39. Indigenous Writes: A Guide to First Nations, Métis and Inuit Issues in Canada by Chelsea Vowel – Should be required reading for all Canadians.
  40. Drift & Dagger by Kendall Kulper – I loved reading my annotated copy of this book. I think I liked it better than the first book!
  41. In Calabria by Peter S. Beagle – My second novel by Beagle. Another unicorn story, but a very different one. I loved the fairy tale atmosphere of the real world setting.
  42. More Happy Than Not by Adam Silvera – A difficult read that wasn’t to my taste.
  43. The Blossoming Universe of Violet Diamond by Brenda Woods – A great contemporary middle grade novel race and identity, especially Black biracial identity.
  44. The Castle Behind Thorns by Merrie Haskell – Another Haskell book! I enjoyed this one a bit more than Handbook, because I didn’t have any expectations of dragons. I liked the unique setting and the role of religion.
  45. Borne by Jeff VanderMeer – VanderMeer did not disappoint in his first book since The Southern Reach trilogy.
  46. Strangers in Their Own Land: Anger and Mourning on the American Right by Arlie Russell Hochschild – A mind-blowing eyeopener. I learnt so much about right wing America.
  47. Rooftoppers by Katherine Rundell – A historical middle-grade novel that had been on my TBR for a long time. I will be reading more of Rundell in the future.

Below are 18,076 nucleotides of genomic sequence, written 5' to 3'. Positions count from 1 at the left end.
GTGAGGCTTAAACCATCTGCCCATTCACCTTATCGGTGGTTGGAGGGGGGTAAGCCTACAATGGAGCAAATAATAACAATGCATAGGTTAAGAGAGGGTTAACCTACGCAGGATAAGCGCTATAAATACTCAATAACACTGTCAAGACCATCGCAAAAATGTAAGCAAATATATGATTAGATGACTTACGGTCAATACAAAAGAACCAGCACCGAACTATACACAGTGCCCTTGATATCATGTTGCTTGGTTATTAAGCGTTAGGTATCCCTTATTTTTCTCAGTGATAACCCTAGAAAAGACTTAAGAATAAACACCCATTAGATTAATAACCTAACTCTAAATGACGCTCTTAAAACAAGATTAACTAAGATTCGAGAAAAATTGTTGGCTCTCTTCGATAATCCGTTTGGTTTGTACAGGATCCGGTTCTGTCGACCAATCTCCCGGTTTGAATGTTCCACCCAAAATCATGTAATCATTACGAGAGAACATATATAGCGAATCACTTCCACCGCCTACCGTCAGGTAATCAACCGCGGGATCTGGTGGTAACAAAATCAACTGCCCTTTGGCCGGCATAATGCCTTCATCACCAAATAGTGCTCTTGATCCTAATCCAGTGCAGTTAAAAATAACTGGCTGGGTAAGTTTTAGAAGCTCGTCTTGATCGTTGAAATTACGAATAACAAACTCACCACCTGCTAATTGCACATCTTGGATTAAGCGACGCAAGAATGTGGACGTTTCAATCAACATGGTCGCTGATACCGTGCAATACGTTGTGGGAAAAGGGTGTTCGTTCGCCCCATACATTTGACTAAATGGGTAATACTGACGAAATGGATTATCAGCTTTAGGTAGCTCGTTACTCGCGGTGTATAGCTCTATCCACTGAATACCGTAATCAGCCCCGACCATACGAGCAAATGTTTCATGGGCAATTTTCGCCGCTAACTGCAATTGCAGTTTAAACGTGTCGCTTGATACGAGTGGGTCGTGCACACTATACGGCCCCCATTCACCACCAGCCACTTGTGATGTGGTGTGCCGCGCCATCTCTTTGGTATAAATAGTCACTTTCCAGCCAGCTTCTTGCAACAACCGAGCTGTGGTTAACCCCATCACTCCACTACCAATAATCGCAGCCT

48. Yours Sincerely, Giraffe by Megumi Iwasa – Spotted this book at the library. Read it as a bedtime story. Giraffe is bored so he writes a letter as far away as possible. Penguin gets his letter and writes back. Cute premise, cute illustrations, fun story.
  49. When the Moon Was Ours by Anna-Marie McLemore – One of my favourite books this year. Somehow, it was a beautiful as everyone has said. (And the romance is on fire too!)
  50. Star-Crossed by Barbara Dee – Contemporary MG novel about a girl realizing she’s bi. Somehow pulls off having a Shakespeare centered plot. Great conclusion.

And that’s that! I fudged the list a bit – I left off one book I finished last week so I could use that nice round 50. If you have questions about any of these books, I’d be happy to answer them.

What are some of your favourite books from the first half of 2017? Are there any books you wish you had skipped?

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  • I like the idea of doing a complete list! I posted my “ten best” on my blog; nothing I truly detested so far, although I was disappointed by The Watchmaker of Filigree Street.

    • Thank-you! The first half of 2017 went very well for me. The 52nd book I read turned out to be a dud – hopefully I won’t have any more of those.

  • ‘Pirate King’ is one I’d really like to read at some point. Sad to know it’s less pirate-y than it appears, but still… I do like the idea of a “swashbuckler” kind of novel. 🙂